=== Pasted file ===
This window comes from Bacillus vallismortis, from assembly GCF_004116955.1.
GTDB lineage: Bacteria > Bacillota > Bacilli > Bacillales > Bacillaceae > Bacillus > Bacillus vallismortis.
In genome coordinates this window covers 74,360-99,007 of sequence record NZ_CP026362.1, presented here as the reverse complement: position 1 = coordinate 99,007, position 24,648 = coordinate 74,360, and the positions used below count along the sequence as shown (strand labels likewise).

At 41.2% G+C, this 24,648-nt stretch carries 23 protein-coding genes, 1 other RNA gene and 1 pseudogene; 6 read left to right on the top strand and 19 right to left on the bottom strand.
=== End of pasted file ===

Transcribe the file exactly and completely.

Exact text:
This window comes from Bacillus vallismortis, from assembly GCF_004116955.1.
GTDB lineage: Bacteria > Bacillota > Bacilli > Bacillales > Bacillaceae > Bacillus > Bacillus vallismortis.
In genome coordinates this window covers 74,360-99,007 of sequence record NZ_CP026362.1, presented here as the reverse complement: position 1 = coordinate 99,007, position 24,648 = coordinate 74,360, and the positions used below count along the sequence as shown (strand labels likewise).

At 41.2% G+C, this 24,648-nt stretch carries 23 protein-coding genes, 1 other RNA gene and 1 pseudogene; 6 read left to right on the top strand and 19 right to left on the bottom strand.